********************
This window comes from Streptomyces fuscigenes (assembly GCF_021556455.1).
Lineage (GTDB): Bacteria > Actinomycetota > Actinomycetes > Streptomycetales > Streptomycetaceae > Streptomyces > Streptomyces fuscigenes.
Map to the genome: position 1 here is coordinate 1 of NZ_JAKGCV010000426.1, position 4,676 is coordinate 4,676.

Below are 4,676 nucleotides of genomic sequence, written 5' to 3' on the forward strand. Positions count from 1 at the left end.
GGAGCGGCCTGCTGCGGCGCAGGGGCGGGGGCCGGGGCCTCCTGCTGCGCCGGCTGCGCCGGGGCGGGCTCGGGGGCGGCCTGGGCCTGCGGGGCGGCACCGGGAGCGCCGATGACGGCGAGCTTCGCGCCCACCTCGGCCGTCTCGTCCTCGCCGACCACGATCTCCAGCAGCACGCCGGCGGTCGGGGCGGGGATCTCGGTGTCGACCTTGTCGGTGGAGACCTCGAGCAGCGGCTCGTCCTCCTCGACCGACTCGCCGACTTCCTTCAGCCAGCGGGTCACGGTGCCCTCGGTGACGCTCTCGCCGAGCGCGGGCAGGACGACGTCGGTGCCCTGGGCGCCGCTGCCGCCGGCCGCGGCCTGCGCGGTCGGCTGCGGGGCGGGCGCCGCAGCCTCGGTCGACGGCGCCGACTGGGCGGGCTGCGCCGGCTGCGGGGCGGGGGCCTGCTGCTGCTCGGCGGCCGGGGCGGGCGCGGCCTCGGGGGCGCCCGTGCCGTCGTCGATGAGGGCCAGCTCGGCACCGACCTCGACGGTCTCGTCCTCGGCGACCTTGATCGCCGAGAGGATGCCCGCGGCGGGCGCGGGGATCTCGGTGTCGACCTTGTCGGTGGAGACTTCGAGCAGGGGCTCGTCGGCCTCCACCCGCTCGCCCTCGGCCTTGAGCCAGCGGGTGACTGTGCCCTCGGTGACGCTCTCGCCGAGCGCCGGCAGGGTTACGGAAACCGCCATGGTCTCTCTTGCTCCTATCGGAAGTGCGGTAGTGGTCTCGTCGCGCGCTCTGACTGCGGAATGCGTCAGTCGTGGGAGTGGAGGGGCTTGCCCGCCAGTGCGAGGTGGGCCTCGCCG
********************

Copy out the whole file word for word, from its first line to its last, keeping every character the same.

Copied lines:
This window comes from Streptomyces fuscigenes (assembly GCF_021556455.1).
Lineage (GTDB): Bacteria > Actinomycetota > Actinomycetes > Streptomycetales > Streptomycetaceae > Streptomyces > Streptomyces fuscigenes.
Map to the genome: position 1 here is coordinate 1 of NZ_JAKGCV010000426.1, position 4,676 is coordinate 4,676.

Below are 4,676 nucleotides of genomic sequence, written 5' to 3' on the forward strand. Positions count from 1 at the left end.
GGAGCGGCCTGCTGCGGCGCAGGGGCGGGGGCCGGGGCCTCCTGCTGCGCCGGCTGCGCCGGGGCGGGCTCGGGGGCGGCCTGGGCCTGCGGGGCGGCACCGGGAGCGCCGATGACGGCGAGCTTCGCGCCCACCTCGGCCGTCTCGTCCTCGCCGACCACGATCTCCAGCAGCACGCCGGCGGTCGGGGCGGGGATCTCGGTGTCGACCTTGTCGGTGGAGACCTCGAGCAGCGGCTCGTCCTCCTCGACCGACTCGCCGACTTCCTTCAGCCAGCGGGTCACGGTGCCCTCGGTGACGCTCTCGCCGAGCGCGGGCAGGACGACGTCGGTGCCCTGGGCGCCGCTGCCGCCGGCCGCGGCCTGCGCGGTCGGCTGCGGGGCGGGCGCCGCAGCCTCGGTCGACGGCGCCGACTGGGCGGGCTGCGCCGGCTGCGGGGCGGGGGCCTGCTGCTGCTCGGCGGCCGGGGCGGGCGCGGCCTCGGGGGCGCCCGTGCCGTCGTCGATGAGGGCCAGCTCGGCACCGACCTCGACGGTCTCGTCCTCGGCGACCTTGATCGCCGAGAGGATGCCCGCGGCGGGCGCGGGGATCTCGGTGTCGACCTTGTCGGTGGAGACTTCGAGCAGGGGCTCGTCGGCCTCCACCCGCTCGCCCTCGGCCTTGAGCCAGCGGGTGACTGTGCCCTCGGTGACGCTCTCGCCGAGCGCCGGCAGGGTTACGGAAACCGCCATGGTCTCTCTTGCTCCTATCGGAAGTGCGGTAGTGGTCTCGTCGCGCGCTCTGACTGCGGAATGCGTCAGTCGTGGGAGTGGAGGGGCTTGCCCGCCAGTGCGAGGTGGGCCTCGCCG